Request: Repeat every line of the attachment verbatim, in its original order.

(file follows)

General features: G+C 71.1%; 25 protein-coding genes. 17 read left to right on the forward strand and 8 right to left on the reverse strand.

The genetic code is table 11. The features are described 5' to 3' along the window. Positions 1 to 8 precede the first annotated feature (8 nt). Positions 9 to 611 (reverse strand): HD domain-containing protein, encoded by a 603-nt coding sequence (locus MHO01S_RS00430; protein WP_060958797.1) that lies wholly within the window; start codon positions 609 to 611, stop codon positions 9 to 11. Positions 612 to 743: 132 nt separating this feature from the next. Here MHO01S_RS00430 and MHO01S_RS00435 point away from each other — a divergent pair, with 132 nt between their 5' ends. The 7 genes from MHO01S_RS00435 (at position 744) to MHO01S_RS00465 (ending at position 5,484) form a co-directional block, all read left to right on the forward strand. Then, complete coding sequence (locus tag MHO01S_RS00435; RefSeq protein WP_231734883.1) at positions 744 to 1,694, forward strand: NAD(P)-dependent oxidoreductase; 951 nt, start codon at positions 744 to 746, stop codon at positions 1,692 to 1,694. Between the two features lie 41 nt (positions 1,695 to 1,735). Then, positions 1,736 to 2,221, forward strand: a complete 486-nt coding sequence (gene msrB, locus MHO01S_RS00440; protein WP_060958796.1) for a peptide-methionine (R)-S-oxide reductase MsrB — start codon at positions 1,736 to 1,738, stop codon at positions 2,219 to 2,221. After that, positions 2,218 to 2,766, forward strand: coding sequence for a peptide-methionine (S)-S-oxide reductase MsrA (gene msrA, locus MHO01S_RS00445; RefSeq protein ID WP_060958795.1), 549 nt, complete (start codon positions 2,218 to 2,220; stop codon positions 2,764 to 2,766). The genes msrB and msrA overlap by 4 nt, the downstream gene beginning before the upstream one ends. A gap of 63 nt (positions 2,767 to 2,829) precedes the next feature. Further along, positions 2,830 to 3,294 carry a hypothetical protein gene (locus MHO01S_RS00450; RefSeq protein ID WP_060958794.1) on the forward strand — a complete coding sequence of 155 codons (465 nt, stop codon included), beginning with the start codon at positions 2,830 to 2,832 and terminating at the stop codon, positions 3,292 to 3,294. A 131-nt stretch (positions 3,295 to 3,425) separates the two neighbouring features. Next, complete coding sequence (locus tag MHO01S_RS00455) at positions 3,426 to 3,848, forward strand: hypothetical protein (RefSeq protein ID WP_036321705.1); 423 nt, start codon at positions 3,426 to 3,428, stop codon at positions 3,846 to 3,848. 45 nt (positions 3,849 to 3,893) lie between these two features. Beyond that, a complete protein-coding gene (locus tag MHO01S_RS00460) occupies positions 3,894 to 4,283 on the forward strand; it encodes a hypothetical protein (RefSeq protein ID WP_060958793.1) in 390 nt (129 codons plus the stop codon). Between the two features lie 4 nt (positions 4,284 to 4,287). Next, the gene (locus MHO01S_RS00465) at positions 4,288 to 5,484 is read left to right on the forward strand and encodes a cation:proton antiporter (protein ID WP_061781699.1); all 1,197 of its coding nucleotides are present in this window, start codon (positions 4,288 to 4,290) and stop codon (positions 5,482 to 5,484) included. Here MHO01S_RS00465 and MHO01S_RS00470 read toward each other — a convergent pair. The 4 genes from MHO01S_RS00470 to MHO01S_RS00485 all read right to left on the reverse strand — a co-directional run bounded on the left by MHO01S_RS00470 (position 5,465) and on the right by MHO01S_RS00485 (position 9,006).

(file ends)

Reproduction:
General features: G+C 71.1%; 25 protein-coding genes. 17 read left to right on the forward strand and 8 right to left on the reverse strand.

The genetic code is table 11. The features are described 5' to 3' along the window. Positions 1 to 8 precede the first annotated feature (8 nt). Positions 9 to 611 (reverse strand): HD domain-containing protein, encoded by a 603-nt coding sequence (locus MHO01S_RS00430; protein WP_060958797.1) that lies wholly within the window; start codon positions 609 to 611, stop codon positions 9 to 11. Positions 612 to 743: 132 nt separating this feature from the next. Here MHO01S_RS00430 and MHO01S_RS00435 point away from each other — a divergent pair, with 132 nt between their 5' ends. The 7 genes from MHO01S_RS00435 (at position 744) to MHO01S_RS00465 (ending at position 5,484) form a co-directional block, all read left to right on the forward strand. Then, complete coding sequence (locus tag MHO01S_RS00435; RefSeq protein WP_231734883.1) at positions 744 to 1,694, forward strand: NAD(P)-dependent oxidoreductase; 951 nt, start codon at positions 744 to 746, stop codon at positions 1,692 to 1,694. Between the two features lie 41 nt (positions 1,695 to 1,735). Then, positions 1,736 to 2,221, forward strand: a complete 486-nt coding sequence (gene msrB, locus MHO01S_RS00440; protein WP_060958796.1) for a peptide-methionine (R)-S-oxide reductase MsrB — start codon at positions 1,736 to 1,738, stop codon at positions 2,219 to 2,221. After that, positions 2,218 to 2,766, forward strand: coding sequence for a peptide-methionine (S)-S-oxide reductase MsrA (gene msrA, locus MHO01S_RS00445; RefSeq protein ID WP_060958795.1), 549 nt, complete (start codon positions 2,218 to 2,220; stop codon positions 2,764 to 2,766). The genes msrB and msrA overlap by 4 nt, the downstream gene beginning before the upstream one ends. A gap of 63 nt (positions 2,767 to 2,829) precedes the next feature. Further along, positions 2,830 to 3,294 carry a hypothetical protein gene (locus MHO01S_RS00450; RefSeq protein ID WP_060958794.1) on the forward strand — a complete coding sequence of 155 codons (465 nt, stop codon included), beginning with the start codon at positions 2,830 to 2,832 and terminating at the stop codon, positions 3,292 to 3,294. A 131-nt stretch (positions 3,295 to 3,425) separates the two neighbouring features. Next, complete coding sequence (locus tag MHO01S_RS00455) at positions 3,426 to 3,848, forward strand: hypothetical protein (RefSeq protein ID WP_036321705.1); 423 nt, start codon at positions 3,426 to 3,428, stop codon at positions 3,846 to 3,848. 45 nt (positions 3,849 to 3,893) lie between these two features. Beyond that, a complete protein-coding gene (locus tag MHO01S_RS00460) occupies positions 3,894 to 4,283 on the forward strand; it encodes a hypothetical protein (RefSeq protein ID WP_060958793.1) in 390 nt (129 codons plus the stop codon). Between the two features lie 4 nt (positions 4,284 to 4,287). Next, the gene (locus MHO01S_RS00465) at positions 4,288 to 5,484 is read left to right on the forward strand and encodes a cation:proton antiporter (protein ID WP_061781699.1); all 1,197 of its coding nucleotides are present in this window, start codon (positions 4,288 to 4,290) and stop codon (positions 5,482 to 5,484) included. Here MHO01S_RS00465 and MHO01S_RS00470 read toward each other — a convergent pair. The 4 genes from MHO01S_RS00470 to MHO01S_RS00485 all read right to left on the reverse strand — a co-directional run bounded on the left by MHO01S_RS00470 (position 5,465) and on the right by MHO01S_RS00485 (position 9,006).